Dominik
     
  18. cjbecker

    cjbecker Member

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    The images look great, i really like the first 3. What post did you do on the images?
     
  19. Frank C

    Frank C Member

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    The Planar will give you better sharpness to the edge for landscapes. However when shooting landscapes a tripod will allow you to close down to a small aperture making the difference between the two lenses less pronounced. I have a MX-EVS and love it, however given a choice I would opt for the Planar if the price is right.
     
  20. Matus Kalisky

    Matus Kalisky Member

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    Thank you. Pretty much all the processing was Levels, Curves and bit of edge burning. No "funky" stuff :smile: All were made on BW film (the teddy bear is PanF, the rest is FP4+).

    If one follows the link from the color image you get 4 Mpix Coolscan 9000 scan - gives some idea about the detail captured (it was sharpened).
     
  21. cjbecker

    cjbecker Member

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    Thanks for the info. When I scan my negs from the rolleicord they are not quite as sharp as your but I don't apply any sharpening. I do mess with levels and curves to give more local contrast. But now since I have a darkroom I don't do any scanning of negs. I scan the prints that I make. With the darkroom i prefer printing negs from the rolleicord because the image is actually bigger then the other cameras that I shoot. I also happen to like working with a rolleicord neg compared to a hasselblad negative because of the smoothness when large f-stops
     
  22. Ian Grant

    Ian Grant Subscriber

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    My experience like others is that the Tessar's aren't as sharp as the Xenotar or Planar until well stopped down. I use a lot of Tessar (or Tessar type) lenses and that's the norm across all formats.

    If you need critical sharpess other tahn well stopped down then a Tessar os not ideal, and the Planar is of older origin but until coating was prone to far more flare :D

    Ian
     
  23. binks

    binks Member

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    I am a newbie to analogue (or should I say a returnee!) My father has just given my son a Rolleiflex Tessar 1958 - he said there might be a film in it and I think there is but the number on the side reads zero, I opened it and there is light grey paper with holes and numbers covering where the film should go (I imagine)..I cannot wind the film through....all I want to do is remove the film and take it to someone for developng. Help please? Many thanks. My son is going to love reading your site.....but as he is doing his GCSE exams at the moment and needs to revise I am keeping quiet about you for the time being. He is doing A level photography next year using analogue so you will be a great resource.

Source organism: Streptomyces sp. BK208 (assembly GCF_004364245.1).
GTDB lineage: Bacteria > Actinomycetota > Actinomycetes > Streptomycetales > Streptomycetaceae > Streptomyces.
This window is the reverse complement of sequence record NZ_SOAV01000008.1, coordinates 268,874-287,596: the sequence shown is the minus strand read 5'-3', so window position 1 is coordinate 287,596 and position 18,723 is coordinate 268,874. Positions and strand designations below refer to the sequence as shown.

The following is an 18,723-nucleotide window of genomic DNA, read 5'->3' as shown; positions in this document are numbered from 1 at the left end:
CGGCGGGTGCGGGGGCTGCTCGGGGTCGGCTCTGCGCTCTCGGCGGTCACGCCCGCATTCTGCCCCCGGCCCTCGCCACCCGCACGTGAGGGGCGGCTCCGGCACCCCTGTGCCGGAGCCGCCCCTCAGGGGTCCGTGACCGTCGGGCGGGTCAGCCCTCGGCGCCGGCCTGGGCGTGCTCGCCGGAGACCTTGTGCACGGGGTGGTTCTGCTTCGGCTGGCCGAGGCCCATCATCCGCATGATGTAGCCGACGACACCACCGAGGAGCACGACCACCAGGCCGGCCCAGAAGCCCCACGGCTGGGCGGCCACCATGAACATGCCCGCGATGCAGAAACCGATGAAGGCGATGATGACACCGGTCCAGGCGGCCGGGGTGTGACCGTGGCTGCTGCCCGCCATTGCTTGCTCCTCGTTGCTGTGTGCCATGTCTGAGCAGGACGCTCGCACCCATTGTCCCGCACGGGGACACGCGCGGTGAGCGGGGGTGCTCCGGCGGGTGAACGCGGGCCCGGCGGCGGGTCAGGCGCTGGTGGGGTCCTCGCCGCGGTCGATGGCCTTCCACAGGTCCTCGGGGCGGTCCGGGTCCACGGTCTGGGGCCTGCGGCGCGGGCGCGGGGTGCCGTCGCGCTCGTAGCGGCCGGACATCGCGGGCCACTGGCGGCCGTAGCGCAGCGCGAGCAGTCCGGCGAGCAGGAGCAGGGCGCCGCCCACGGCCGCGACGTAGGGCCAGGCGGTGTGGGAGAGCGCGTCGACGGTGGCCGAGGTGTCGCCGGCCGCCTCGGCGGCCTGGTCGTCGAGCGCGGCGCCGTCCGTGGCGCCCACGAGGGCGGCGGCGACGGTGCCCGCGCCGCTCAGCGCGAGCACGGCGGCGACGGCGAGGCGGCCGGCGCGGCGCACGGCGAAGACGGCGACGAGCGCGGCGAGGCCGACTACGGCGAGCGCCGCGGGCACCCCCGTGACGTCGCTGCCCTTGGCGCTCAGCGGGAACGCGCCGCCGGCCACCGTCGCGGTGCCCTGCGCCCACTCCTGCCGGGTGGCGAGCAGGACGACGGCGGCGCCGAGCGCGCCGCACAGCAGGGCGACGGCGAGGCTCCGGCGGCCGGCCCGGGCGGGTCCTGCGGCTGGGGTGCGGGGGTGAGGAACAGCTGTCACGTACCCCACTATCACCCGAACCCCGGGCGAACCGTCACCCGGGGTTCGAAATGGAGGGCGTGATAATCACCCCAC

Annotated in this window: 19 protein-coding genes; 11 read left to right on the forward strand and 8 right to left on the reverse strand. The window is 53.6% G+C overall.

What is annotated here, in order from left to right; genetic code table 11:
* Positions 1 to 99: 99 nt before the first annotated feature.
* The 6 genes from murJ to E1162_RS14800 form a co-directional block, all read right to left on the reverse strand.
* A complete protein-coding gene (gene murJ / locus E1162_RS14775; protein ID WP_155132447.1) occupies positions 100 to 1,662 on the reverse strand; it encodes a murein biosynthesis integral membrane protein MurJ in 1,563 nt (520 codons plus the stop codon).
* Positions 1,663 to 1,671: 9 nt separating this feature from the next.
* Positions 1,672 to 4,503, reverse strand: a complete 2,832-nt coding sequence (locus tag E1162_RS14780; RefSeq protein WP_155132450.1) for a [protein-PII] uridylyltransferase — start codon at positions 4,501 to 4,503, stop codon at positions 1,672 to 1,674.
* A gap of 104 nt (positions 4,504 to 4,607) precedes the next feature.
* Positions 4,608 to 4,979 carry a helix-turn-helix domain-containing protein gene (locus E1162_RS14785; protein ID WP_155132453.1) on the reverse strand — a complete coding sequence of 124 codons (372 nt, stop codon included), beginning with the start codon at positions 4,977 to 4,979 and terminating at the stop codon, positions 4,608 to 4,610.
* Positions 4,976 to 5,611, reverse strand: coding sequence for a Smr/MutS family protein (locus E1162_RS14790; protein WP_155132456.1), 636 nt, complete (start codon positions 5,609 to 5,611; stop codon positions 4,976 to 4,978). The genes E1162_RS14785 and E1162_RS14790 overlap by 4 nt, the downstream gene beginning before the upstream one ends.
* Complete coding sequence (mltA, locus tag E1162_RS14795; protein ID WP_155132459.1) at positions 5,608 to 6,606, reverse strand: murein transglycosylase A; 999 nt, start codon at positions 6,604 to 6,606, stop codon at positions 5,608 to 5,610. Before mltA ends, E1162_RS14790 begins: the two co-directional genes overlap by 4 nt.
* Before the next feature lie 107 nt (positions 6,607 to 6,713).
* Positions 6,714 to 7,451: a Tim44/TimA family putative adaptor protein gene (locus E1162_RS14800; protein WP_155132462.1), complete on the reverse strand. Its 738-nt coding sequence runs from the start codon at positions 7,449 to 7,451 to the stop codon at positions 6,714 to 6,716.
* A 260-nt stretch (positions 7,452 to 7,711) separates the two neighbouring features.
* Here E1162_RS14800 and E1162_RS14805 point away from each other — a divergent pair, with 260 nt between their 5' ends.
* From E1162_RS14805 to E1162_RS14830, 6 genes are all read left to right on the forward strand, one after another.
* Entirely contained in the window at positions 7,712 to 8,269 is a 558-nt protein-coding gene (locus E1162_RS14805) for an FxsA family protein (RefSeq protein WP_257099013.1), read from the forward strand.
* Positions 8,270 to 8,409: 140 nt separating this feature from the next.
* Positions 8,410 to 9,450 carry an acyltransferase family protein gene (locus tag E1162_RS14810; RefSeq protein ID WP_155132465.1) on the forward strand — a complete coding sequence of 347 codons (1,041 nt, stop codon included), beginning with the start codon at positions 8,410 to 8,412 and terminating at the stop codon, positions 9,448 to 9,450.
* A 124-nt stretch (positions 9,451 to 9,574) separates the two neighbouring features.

24. jochen

    jochen Member

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    Hello,
    if you don't have any experience with a Rolleiflex or other 6x6 cameras, it would be the best to look for an instruction manual (for this you should find out the exact model by the serial No.). There you can see how to load and unload the camera and how to use it. Perhaps you know somebody who owns a Rollei and can explain it to you. Rolleis are not complicated to use but there are some things to know.
     
  25. EKDobbs

    EKDobbs Member

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    That grey paper is the paper backing to the film. While I would check an instruction manual, close the back and attempt to release the shutter (I'm not sure how, but it will be the only soft button on the camera), then wind the film. Don't worry, you've already exposed the film to light, so you're not wasting it. It was probably so old that it went bad anyway.
     
  26. emmef2

    emmef2 Member

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    I own both lenses, they are both excellent with a different and distinctive signature.
    Planar has slight resolution advantage especially on wide apertures and perhaps more important, smoother transitions to oof areas and smoother bokeh too.
    Tessar has more contrast and a more punchy rendition on the focus plan, that gives its signature especially in black and white images.
    While the best would be having both so you can understand what lens suits you the best, I suggest doing a search online for images made by those lenses to get an idea of their different characters